Nick Cave on Lawless, the sentimentality of sadists, and the war on drugs

Nick Cave on Lawless, the sentimentality of sadists, and the war on drugs

Nick Cave’s recent albums with Grinderman come straight from the id, but in the last several years, he has given himself as much to literary pursuits as libidinous grunts. In addition to writing his second novel, 2009’s The Death Of Bunny Munro, Cave has started a third career—or more, depending on how you count—as a screenwriter, writing three scripts for director John Hillcoat (The Proposition). The latest, Lawless, is a typically bloody Cave affair, loosely based on the story of the three Bondurant brothers, who ran a Virginia moonshine business at the height of Prohibition and protected it from organized-crime infiltration by any means at their disposal. Cave, who continues to record with his longtime band, The Bad Seeds, talked to The A.V. Club about his unhealthy love of horror movies, coaxing Ralph Stanley to cover The Velvet Underground, and Tom Hardy’s unlikely acting inspirations.

The A.V. Club: Your relationship with director John Hillcoat goes back several years, but how did you come to adapt this book, Matt Bondurant’s The Wettest County In The World?

Nick Cave: I’ve had a relationship with John since we were 19 or something. I met him in Australia. It was a kind of a music/film scene where people all knew each other, and it came out of that in some way. But it was 10 years ago or something like that that we started working together [with 1988’s Ghosts… Of The Civil Dead]. Especially on film. So then that came from writing The Proposition, and we just try to do as much stuff together as possible. We’re always looking for projects, and [producer] Lucy Fisher brought along this extraordinary book by Matt Bondurant that was a violent but lyrical masterpiece, and although at the time I had no particular interest in writing somebody else’s story or adapting a book, this was just too evocative to pass by, really.

AVC: You’ve written your own screenplays and novels before, in addition to your long career as a musician. How different is it working from someone else’s source material? It seems more involved than working up a cover version of a song.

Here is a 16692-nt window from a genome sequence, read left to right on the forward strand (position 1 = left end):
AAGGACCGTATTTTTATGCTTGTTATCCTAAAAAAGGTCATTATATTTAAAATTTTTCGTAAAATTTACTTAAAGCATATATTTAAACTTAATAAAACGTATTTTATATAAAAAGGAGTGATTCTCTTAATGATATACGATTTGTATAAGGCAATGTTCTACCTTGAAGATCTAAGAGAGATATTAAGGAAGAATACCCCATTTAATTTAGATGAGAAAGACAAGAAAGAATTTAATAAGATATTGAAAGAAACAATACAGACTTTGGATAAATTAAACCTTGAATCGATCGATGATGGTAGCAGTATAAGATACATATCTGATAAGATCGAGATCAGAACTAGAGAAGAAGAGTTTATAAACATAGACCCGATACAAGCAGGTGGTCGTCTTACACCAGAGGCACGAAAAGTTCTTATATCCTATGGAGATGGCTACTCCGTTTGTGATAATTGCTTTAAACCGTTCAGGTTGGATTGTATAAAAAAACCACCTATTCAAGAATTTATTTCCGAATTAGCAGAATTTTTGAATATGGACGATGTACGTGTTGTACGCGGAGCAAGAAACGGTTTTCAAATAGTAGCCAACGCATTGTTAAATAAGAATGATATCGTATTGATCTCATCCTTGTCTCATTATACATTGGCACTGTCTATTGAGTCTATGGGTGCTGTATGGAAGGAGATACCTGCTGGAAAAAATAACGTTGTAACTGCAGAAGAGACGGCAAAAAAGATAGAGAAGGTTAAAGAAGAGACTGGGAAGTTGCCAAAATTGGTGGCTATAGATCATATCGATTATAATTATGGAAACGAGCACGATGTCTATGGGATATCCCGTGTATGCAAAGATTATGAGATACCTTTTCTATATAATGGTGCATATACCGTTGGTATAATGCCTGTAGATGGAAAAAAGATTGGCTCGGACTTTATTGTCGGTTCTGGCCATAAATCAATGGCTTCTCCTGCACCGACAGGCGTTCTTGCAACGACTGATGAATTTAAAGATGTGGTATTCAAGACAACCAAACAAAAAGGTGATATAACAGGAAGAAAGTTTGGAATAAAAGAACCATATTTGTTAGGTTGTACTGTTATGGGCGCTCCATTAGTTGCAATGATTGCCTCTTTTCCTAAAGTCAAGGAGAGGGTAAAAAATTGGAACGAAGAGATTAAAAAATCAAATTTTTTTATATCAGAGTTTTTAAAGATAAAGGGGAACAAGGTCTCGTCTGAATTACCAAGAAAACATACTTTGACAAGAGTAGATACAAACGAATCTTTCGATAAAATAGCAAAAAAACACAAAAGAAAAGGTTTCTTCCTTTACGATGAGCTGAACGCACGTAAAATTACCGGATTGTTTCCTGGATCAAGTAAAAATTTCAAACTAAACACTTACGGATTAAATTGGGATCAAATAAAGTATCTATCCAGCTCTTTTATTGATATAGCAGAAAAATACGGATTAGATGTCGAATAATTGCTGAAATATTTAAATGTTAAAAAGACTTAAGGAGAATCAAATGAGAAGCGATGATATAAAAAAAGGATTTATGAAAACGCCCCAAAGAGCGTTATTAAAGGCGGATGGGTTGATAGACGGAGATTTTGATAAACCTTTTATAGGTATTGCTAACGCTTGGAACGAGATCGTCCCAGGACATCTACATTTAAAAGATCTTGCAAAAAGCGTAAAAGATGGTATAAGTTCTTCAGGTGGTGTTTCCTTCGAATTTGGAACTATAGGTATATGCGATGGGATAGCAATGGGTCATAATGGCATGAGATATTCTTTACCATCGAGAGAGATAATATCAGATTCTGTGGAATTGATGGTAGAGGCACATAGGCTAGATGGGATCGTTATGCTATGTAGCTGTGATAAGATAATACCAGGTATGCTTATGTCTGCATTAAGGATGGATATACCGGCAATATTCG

NC: Yeah, I mean, you have some responsibility to the source, so you have to remember that, but it’s not actually that much different, because I find once the elements of the story have been laid down, the actual narrative becomes quite simple, and John has always brought those narrative elements to me. For example, with The Proposition, he came and said, “I want to do an Australian Western set in the outback in this particular year. Can you write a story about that?” And I’m like, “Yeah, I can.” So he set the theme up in some way. I wrote another script for him, which looks like it’s going to get made. He said, “Can you write one about a traveling salesman working in England?” I said, “Yeah, I’ll do that.” So my interest is not so much in the subject matter itself, but in the idea of being able to write something. So I was given a story with Matt Bondurant’s book and simply began writing that, and in a way, it’s the same way with the other films. Once the theme is there, the stories come relatively easy.

AVC: Both Tom Hardy’s Forrest Bondurant and Guy Pearce’s Charlie Rakes take on a kind of mythic status as the film progresses. Did they jump out of the book for you in that way; did you see an opportunity to do something particular with those two characters?